Why Is My Gold Mop Cypress Turning Brown? (9 Reasons with Quick Fixes)

We are all familiar with the lush, evergreen appeal of the Gold Mop Cypress (Chamaecyparis pisifera ‘Golden Mop’), a low-maintenance and eye-catching staple in many landscapes.

However, an often-encountered issue of gold mop cypress turning brown causes distress to both the plant and its owner.

Here I will discuss the possible causes of the disheartening transformation and provide actionable solutions to revive your Gold Mop Cypress.

Gold mop cypress turning brown

Equipped with this knowledge, you’ll be able to better understand and ultimately prevent this widespread, concerning phenomenon.

Gold mop cypress turning brown

An otherwise low-maintenance plant, it’s not uncommon for Gold Mop Cypress to unexpectedly turn brown, causing concern to a gardener. By identifying the root causes and providing solutions, this guide aims to help you address and prevent this issue of gold mop cypress turning brown.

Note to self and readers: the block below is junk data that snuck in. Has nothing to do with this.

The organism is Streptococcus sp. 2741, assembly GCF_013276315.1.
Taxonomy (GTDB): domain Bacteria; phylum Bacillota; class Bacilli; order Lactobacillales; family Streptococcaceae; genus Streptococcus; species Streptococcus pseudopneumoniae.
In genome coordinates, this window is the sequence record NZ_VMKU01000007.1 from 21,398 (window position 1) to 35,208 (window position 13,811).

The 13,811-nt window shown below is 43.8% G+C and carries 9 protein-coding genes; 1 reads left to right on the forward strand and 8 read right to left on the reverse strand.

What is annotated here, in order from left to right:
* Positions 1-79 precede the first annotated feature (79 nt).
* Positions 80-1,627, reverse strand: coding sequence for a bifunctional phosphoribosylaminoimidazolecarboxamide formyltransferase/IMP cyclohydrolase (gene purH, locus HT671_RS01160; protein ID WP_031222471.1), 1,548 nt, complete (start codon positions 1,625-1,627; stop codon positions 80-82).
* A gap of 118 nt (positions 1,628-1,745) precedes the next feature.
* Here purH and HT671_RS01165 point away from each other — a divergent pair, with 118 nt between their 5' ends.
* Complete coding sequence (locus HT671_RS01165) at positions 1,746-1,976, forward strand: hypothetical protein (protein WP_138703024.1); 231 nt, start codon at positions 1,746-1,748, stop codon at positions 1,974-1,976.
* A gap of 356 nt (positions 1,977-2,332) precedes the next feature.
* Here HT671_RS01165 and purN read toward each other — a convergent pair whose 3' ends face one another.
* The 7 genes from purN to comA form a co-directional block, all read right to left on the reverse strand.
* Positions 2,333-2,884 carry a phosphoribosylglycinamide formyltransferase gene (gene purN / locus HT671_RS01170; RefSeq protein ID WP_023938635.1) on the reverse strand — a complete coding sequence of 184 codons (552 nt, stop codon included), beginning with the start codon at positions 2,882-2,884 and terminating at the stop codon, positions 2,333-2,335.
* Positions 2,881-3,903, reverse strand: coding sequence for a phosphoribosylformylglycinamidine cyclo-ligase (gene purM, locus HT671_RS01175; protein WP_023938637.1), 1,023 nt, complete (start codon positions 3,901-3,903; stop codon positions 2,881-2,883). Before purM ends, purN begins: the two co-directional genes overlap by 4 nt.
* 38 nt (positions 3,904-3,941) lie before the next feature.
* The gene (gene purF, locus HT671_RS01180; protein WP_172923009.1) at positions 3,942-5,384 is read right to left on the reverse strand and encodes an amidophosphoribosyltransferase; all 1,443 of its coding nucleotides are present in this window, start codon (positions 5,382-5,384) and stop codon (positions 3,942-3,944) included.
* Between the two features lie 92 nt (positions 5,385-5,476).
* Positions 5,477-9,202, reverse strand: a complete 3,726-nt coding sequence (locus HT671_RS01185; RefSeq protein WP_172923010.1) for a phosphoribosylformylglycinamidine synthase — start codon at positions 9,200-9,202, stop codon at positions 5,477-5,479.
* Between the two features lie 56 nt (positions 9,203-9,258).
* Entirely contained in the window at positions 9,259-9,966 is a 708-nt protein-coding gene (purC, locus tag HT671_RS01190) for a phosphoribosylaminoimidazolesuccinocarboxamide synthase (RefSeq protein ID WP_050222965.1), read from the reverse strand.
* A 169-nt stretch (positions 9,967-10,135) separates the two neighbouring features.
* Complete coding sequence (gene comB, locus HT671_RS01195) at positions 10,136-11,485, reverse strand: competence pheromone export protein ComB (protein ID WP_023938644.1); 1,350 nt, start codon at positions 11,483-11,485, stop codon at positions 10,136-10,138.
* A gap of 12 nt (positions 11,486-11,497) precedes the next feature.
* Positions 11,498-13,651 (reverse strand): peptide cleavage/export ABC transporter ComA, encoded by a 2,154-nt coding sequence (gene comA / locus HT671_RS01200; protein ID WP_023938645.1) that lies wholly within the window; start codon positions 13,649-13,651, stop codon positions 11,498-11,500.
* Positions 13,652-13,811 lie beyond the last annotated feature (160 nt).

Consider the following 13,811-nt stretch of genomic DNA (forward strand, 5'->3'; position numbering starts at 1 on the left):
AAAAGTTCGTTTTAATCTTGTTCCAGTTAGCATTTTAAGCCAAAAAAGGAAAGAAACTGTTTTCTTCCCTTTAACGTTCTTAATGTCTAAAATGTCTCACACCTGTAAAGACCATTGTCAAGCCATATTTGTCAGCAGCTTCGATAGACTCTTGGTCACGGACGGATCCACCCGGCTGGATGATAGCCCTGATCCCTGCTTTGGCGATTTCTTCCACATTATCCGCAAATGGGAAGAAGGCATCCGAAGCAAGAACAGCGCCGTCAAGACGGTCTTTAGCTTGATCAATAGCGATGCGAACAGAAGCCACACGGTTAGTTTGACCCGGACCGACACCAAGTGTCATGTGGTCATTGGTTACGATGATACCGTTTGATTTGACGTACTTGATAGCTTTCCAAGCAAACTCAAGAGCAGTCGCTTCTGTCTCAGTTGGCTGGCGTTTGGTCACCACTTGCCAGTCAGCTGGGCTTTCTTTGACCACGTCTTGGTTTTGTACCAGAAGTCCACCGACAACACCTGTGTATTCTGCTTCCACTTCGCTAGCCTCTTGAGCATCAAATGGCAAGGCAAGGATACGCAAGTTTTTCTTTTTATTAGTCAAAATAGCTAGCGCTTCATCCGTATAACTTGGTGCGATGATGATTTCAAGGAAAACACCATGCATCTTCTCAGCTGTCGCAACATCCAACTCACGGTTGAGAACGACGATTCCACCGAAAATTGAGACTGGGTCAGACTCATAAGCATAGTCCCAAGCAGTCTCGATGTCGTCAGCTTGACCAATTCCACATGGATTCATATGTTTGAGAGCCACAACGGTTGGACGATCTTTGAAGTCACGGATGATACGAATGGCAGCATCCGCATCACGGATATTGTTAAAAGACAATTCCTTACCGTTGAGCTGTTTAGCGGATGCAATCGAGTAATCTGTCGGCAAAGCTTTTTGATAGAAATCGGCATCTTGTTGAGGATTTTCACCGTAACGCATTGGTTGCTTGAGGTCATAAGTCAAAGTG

Lack of Water

Reason: Gold Mop Cypress thrives in well-drained soil and can tolerate small periods of drought. Nevertheless, prolonged water deficiency can lead to browning of the foliage as the plant becomes stressed from dehydration. The plant may also drop its leaves in extreme drought conditions to conserve water.

Solution: Ensure your Gold Mop Cypress receives adequate water, especially during hot summer. A good rule of thumb is to water the plant thoroughly once or twice a week, soaking the soil to a depth of about 8-12 inches.

This encourages deeper root growth, leading to a healthier and more drought-tolerant plant. Additionally, consider applying a layer of mulch around the base of the plant to help retain soil moisture and maintain consistent temperature levels.



Reason: While inadequate watering can cause browning, overwatering can also harm Gold Mop Cypress. Excessive moisture in the soil may result in root rot, a fungal condition that can severely damage your plant and cause browning foliage. Overly saturated soil can suffocate the roots and prevent them from absorbing the oxygen they need.